This study investigates the effect of different additives, such as coagulants/flocculants, adsorption agents (powdered activated carbon, PAC), and bio-film carriers, on the fouling propensity of a lab-scale membrane bio-reactor (MBR) treating synthetic municipal wastewater. The coagulation agents FO 4350 SSH, Adifloc KD 451, and PAC1 A9-M at concentrations of 10 mg/L, 10 mg/L, and 100 mg Al/L, respectively, and PAC at a concentration of 3.6 ± 0.1 g/L, exhibited the best results during their batch-mode addition to biomass samples. The optimal additives FO 4350 SSH and Adifloc KD 451 were continuously added to the bioreactor at continuous-flow addition experiments and resulted in increased membrane lifetime by 16% and 13%, respectively, suggesting that the decrease of SMPc
concentration and the increase of sludge filterability is the dominant fouling reduction mechanism. On the contrary, fouling reduction was low when PAC1 A9-M and PAC were continuously added, as the membrane lifetime was increased by approximately 6%. Interestingly, the addition of bio-film carriers (at filling ratios of 40%, 50%, and 60%) did not affect SMPc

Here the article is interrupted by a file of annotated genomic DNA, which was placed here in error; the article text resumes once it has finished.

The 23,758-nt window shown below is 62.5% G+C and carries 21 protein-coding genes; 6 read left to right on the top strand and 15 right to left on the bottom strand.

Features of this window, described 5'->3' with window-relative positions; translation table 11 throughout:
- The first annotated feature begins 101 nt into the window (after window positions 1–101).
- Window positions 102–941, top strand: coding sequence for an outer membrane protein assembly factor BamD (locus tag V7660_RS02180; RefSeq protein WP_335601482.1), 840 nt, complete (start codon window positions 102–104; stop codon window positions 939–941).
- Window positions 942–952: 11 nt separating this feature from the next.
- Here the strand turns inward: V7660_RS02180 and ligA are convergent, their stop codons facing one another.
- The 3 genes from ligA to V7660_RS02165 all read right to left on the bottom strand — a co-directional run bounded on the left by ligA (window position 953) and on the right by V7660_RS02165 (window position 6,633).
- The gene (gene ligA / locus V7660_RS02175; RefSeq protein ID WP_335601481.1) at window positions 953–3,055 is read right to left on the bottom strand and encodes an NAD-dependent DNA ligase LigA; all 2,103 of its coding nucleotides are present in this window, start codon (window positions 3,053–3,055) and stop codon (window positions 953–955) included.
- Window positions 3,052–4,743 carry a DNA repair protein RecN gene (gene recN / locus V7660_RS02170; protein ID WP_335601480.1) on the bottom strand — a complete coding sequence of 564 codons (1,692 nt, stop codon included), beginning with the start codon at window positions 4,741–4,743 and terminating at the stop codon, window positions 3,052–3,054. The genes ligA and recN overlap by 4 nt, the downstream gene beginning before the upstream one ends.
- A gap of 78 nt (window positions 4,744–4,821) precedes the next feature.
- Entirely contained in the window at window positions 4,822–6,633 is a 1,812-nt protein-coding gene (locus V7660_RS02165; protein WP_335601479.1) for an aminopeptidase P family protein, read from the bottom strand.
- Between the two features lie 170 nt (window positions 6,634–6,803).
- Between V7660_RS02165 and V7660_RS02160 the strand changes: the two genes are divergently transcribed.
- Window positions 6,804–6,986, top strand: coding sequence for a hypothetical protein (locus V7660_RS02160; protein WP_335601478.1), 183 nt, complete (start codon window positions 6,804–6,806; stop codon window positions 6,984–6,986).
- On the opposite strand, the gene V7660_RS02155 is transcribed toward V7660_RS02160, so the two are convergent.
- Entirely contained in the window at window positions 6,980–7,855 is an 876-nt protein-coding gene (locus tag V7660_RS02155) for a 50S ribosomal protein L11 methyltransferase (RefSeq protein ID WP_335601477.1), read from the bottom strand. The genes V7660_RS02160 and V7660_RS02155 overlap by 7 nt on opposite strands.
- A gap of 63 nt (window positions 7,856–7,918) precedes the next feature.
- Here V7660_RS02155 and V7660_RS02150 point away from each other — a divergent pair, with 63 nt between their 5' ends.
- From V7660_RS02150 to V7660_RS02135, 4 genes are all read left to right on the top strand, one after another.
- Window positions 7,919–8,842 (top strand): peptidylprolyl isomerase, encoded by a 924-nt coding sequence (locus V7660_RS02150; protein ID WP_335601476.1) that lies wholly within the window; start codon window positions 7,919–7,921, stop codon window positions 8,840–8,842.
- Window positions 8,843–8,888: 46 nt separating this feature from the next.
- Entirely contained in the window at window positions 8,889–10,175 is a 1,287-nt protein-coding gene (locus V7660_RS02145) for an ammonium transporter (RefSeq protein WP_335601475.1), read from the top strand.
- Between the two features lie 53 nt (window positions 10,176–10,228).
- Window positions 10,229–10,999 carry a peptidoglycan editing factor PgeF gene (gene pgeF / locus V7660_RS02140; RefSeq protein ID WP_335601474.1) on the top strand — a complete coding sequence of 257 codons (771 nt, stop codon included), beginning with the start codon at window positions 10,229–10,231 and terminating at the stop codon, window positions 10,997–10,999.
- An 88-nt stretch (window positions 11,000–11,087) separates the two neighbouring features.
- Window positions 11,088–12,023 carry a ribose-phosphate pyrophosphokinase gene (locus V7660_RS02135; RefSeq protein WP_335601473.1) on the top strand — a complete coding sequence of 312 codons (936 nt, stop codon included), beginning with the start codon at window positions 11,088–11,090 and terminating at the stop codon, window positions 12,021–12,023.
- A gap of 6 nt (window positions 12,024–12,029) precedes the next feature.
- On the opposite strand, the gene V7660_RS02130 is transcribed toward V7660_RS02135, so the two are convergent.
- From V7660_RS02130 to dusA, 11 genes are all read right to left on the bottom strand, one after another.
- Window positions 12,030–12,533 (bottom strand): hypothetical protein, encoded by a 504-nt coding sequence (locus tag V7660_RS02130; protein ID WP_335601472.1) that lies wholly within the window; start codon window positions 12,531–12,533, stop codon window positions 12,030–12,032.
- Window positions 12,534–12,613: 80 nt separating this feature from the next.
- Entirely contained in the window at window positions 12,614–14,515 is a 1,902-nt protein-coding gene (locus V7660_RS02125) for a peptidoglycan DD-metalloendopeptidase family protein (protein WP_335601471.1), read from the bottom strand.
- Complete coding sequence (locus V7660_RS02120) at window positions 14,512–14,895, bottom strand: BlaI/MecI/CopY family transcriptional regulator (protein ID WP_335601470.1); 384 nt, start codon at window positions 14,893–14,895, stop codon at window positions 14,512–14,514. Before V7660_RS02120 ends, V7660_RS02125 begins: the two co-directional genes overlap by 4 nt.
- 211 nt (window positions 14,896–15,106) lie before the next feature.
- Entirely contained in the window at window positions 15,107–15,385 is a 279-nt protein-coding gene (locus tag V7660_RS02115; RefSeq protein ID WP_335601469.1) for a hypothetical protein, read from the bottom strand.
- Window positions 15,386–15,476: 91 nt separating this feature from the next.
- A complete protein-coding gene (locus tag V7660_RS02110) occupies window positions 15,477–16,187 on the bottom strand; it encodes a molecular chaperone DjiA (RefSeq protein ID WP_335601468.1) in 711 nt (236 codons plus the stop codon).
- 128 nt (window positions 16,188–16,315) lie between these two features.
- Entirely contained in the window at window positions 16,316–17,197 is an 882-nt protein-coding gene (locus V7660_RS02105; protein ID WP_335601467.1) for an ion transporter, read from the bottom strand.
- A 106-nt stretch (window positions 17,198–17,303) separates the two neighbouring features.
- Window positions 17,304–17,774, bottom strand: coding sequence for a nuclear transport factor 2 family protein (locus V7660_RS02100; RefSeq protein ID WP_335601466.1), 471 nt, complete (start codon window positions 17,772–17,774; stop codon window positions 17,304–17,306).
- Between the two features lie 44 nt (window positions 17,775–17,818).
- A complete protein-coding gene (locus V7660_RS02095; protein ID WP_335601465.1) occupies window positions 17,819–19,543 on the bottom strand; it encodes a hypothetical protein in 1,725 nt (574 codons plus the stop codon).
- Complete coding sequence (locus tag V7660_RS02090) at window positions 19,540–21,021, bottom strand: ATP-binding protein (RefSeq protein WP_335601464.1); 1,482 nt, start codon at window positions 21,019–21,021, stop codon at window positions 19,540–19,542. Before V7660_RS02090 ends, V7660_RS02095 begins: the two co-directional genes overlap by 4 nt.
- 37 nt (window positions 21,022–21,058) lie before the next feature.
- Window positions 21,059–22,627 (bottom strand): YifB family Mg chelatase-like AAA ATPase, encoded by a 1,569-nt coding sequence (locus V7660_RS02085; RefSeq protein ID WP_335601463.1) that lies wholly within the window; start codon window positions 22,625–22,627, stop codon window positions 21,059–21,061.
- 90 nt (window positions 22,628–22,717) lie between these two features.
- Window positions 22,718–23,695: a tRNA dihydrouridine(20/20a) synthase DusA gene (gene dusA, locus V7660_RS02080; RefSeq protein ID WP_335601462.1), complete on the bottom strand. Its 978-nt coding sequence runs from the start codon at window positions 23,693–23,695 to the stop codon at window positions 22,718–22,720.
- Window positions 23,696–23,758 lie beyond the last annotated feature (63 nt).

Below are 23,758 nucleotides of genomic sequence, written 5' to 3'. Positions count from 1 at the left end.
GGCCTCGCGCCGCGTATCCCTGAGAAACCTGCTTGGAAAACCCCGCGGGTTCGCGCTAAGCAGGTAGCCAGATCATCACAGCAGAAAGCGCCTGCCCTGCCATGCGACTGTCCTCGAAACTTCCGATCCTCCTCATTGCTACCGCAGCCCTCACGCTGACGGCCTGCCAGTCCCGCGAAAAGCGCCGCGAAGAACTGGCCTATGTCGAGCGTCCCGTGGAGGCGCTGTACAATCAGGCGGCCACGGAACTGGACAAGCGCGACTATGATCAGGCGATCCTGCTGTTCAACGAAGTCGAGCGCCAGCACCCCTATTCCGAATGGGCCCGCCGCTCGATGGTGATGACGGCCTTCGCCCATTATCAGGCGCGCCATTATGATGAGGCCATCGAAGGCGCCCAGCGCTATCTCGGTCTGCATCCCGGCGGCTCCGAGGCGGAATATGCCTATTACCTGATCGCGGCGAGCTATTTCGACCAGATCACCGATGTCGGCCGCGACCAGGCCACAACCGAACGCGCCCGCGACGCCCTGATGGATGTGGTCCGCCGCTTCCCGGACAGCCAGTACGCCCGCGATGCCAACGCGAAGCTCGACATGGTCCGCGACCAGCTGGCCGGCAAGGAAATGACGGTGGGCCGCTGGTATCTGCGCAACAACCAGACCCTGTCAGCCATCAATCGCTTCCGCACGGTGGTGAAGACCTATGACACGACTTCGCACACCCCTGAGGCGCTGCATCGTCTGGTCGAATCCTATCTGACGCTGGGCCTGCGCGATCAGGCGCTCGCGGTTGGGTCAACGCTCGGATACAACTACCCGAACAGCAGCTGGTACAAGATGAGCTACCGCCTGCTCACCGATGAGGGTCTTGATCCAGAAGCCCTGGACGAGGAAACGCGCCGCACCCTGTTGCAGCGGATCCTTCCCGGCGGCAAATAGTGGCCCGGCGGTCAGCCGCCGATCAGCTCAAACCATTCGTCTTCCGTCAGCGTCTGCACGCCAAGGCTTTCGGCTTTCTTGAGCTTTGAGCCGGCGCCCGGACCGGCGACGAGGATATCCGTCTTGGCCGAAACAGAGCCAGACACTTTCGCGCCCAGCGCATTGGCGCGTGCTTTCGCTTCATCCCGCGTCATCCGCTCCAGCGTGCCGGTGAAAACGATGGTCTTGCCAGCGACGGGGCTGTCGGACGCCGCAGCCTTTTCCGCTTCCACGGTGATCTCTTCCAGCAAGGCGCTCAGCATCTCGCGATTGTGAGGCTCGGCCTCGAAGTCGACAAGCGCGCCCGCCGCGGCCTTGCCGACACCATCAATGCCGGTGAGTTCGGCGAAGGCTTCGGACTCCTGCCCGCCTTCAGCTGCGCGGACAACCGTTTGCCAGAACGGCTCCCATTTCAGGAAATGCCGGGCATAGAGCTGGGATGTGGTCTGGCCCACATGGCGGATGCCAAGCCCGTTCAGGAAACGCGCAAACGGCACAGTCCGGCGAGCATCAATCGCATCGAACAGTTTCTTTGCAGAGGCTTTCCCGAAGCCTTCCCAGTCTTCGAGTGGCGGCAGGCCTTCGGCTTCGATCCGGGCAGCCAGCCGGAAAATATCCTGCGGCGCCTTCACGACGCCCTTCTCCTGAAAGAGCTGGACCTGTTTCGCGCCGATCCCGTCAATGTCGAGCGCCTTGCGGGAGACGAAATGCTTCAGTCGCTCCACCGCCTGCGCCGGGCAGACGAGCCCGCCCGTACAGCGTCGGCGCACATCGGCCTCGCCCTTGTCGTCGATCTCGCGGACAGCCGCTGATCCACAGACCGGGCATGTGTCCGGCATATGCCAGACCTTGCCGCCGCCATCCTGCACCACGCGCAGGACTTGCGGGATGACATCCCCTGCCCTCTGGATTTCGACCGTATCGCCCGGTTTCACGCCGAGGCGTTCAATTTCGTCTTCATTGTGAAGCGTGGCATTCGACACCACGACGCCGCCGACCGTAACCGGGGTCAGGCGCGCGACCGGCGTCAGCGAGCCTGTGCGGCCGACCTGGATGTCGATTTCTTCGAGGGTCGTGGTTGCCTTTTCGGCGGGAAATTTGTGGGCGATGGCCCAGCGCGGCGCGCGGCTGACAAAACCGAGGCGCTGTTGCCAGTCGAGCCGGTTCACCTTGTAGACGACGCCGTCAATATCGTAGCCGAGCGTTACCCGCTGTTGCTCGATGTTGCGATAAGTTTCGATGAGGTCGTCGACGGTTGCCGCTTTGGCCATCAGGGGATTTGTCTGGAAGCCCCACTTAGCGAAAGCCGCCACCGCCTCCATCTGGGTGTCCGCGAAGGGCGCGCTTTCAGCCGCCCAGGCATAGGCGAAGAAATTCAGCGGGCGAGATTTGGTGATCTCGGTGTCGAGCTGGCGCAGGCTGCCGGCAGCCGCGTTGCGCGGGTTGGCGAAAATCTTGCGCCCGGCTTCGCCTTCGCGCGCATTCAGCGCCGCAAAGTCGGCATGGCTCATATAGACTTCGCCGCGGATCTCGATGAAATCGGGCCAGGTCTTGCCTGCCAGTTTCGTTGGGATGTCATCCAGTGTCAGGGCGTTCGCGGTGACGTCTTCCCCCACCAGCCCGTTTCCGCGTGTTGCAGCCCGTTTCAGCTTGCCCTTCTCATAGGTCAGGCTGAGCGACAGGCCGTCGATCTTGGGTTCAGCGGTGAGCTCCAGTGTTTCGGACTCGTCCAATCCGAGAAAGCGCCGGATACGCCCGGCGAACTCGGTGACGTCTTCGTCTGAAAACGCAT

concentration, sludge filterability, and trans-membrane pressure (TMP). Finally, the effluent quality was satisfactory in terms of organics and ammonia removal, as chemical oxygen demand (COD), biochemical oxygen demand (BOD)5
, and NH
-N concentrations were consistently below the permissible discharge limits and rarely exceeded 30, 15, and 0.9 mg/L, respectively.
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